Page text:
Next post on Sunday 'Interviews at the Tribunal Offices; giving evidence, spoken and written; the bringing of witnesses."
On other subjects, on Saturday.

5 comments:

joyfulpapist said...

Jane, I'm watching this series with interest, as someone close to me is currently going through the annulment process. She has had her first interview, and is now waiting for the next step in the process.

Pat said...

The ground, 'concealing the truth about the desire to have children'is an interesting one. What is the difference, do you think, between a couple who are aware that one or the other or both don't want children and so are contracepting (against Church teaching) and a couple where one or other conceals it from the other, as in your case? Do both have grounds for annulment?

Jane said...

Pat, I don't know, but logically wouldn't a couple who went into a marriage with the intention of using a form of contraception other than approved by Church teaching, be culpable under the one of the other grounds mentioned in the list? Such a couple would probably not consider or want an annulment, being quite content to continue doing what comes unnaturally. And if they did, I suppose it would depend on the orthodoxy of the Tribunal lawyers concerned. As I've already said, several correspondents have claimed that in some USA tribunals there's cause for concern in that area.

Say this imaginary couple did go for an annulment, surely an orthodox and uncorrupt Tribunal would annul the marriage because it had been contracted in totally the wrong spirit and the wrong understanding.

I'll be interested in the comments of others on this one.

Patricius said...

Leaving aside the general wrongness of contraception, it seems to me that there is a difference with regard to the question of the validity of a marriage between, on the one hand, a couple delaying the likelihood of pregnancy/children and, on the other, where one or other party is contracepting with a view to permanently excluding children. The first case is simply sinful but doesn't really have a bearing upon the validity of the marriage. The second, where the possibility of chidren is absolutely excluded, whether or not concealed by either party, looks like grounds for nullity. (Must admit I'm no expert- just married with children.)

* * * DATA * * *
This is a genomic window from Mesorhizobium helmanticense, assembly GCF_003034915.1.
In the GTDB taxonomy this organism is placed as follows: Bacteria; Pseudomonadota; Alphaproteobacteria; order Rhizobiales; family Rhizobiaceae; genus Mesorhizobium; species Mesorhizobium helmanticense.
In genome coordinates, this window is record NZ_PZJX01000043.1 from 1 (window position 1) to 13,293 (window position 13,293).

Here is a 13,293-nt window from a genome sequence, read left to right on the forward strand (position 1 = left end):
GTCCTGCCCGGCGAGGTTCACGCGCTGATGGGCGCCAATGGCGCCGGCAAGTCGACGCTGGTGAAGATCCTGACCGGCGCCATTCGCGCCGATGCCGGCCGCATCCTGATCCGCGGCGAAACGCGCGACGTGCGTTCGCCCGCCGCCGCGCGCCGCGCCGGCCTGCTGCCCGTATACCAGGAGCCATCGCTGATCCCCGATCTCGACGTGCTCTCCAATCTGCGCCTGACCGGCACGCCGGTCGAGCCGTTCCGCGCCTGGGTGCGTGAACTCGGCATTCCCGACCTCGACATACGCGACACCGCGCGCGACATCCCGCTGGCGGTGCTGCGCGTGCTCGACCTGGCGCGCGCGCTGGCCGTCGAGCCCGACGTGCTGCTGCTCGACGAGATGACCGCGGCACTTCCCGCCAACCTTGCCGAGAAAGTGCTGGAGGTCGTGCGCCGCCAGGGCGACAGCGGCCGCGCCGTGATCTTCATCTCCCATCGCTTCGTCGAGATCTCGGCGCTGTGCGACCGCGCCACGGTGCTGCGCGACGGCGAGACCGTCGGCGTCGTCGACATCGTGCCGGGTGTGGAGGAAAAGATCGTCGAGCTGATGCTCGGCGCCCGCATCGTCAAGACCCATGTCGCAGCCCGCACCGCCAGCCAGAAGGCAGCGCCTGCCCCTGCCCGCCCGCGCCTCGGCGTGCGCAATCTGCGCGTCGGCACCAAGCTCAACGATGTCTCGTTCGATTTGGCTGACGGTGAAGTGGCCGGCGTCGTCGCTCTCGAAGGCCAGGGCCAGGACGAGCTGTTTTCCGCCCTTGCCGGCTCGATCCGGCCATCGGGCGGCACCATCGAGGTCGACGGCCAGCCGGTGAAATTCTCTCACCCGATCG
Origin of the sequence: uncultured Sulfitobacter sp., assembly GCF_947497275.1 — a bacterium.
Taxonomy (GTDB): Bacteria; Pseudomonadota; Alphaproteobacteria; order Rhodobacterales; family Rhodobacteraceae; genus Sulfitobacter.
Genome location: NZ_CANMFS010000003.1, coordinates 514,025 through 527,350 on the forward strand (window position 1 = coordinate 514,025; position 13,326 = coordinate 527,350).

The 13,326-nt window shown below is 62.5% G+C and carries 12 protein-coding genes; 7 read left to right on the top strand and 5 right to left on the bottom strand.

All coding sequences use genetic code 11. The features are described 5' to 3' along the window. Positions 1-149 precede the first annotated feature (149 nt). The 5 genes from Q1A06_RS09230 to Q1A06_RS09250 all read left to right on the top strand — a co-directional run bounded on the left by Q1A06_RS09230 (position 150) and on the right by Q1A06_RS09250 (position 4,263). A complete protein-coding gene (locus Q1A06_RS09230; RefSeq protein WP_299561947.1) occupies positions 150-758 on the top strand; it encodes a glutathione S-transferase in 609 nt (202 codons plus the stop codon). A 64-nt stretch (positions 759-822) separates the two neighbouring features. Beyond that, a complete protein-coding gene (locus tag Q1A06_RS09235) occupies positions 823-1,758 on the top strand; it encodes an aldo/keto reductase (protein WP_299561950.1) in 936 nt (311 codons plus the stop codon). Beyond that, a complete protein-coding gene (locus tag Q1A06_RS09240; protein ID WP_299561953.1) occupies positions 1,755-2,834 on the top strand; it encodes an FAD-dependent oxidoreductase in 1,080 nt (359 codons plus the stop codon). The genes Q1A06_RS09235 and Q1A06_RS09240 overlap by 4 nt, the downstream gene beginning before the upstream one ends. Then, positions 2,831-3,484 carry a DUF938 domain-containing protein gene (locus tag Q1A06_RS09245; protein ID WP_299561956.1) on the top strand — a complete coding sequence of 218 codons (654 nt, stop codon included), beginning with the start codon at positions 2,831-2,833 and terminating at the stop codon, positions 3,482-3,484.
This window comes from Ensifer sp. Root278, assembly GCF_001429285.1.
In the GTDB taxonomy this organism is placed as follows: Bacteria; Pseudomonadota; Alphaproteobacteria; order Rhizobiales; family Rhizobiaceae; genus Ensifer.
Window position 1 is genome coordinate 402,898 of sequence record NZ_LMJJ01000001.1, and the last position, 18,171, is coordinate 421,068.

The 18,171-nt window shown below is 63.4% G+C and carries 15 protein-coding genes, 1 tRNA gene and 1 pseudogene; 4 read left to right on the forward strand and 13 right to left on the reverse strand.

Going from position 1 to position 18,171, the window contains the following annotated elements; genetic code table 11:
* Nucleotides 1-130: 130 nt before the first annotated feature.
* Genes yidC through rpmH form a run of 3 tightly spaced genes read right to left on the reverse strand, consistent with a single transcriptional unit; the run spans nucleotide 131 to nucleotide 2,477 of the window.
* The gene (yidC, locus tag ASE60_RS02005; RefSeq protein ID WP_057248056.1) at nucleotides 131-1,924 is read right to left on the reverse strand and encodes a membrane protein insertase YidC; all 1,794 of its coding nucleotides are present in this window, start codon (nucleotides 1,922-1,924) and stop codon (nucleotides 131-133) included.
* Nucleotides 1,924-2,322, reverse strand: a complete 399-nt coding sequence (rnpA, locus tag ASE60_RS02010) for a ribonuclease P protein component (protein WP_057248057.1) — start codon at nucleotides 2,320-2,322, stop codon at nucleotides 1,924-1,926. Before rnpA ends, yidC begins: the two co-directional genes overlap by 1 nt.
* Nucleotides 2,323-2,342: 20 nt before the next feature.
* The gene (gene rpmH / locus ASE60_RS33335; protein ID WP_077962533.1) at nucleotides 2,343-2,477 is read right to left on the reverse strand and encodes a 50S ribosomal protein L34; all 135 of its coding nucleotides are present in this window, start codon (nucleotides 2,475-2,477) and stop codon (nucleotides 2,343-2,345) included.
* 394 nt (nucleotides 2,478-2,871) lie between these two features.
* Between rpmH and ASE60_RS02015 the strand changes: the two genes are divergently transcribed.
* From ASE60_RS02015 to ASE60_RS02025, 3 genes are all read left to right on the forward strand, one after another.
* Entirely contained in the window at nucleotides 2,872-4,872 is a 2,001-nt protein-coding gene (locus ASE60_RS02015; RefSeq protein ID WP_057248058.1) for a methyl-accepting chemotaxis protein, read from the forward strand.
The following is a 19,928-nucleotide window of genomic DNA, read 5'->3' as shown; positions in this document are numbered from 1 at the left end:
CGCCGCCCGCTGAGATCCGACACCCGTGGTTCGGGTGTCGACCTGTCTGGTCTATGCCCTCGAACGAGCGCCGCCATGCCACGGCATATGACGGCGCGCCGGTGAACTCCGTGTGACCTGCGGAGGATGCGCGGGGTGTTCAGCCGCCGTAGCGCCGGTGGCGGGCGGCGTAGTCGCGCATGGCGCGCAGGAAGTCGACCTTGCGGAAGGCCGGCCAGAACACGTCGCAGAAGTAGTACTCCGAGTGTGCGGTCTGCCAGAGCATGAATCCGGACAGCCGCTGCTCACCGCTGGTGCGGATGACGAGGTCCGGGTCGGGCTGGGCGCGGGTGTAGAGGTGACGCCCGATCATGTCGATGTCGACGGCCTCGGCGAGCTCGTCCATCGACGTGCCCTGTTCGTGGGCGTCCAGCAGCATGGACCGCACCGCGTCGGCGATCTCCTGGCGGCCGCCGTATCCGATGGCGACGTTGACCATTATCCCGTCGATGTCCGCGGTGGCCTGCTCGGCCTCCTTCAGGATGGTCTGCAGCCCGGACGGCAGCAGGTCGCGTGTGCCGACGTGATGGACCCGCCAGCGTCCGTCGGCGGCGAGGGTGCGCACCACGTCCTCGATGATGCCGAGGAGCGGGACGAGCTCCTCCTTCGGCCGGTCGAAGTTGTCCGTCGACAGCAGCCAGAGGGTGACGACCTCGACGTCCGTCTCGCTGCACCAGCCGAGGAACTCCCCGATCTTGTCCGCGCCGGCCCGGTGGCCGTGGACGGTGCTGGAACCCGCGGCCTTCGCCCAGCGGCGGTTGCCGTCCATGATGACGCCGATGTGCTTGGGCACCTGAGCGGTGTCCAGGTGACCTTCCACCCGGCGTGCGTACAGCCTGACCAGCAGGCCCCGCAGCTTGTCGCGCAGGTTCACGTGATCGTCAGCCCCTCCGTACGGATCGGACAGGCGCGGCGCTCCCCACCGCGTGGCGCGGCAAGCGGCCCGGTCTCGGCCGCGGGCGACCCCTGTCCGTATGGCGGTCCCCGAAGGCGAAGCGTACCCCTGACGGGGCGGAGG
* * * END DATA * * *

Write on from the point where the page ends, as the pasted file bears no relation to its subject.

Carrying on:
Jane said...

Patricius:

Thanks for your comment.
Surely the point is that if a couple entered the marriage with the intention of delaying/never having children by artificial contraception, they would have concealed this at the marriage ceremony when they made the promise 'to accept children lovingly from the Lord'. We all know, or should know, what that means - no artificial contraception. To lie deliberately about it is a sin, might even be an excommunicable one. I don't know. I do not know either, what the canon lawyers would do if a case like this came to their notice, but I suspect that lying about one's intentions, and in collusion with one's partner, at the actual marriage ceremony and in full knowledge of Church teachinga, surely represents a ground for nullity. I can't imagine anyone getting as far as the altar in ignorance of Church teaching on the matter, as long as the priest who prepared them had correctly transmitted that teaching.....er hum? Disobedience after Humanae Vitae and all that.......?

I'm not an expert either, except insofar as concerns my own case!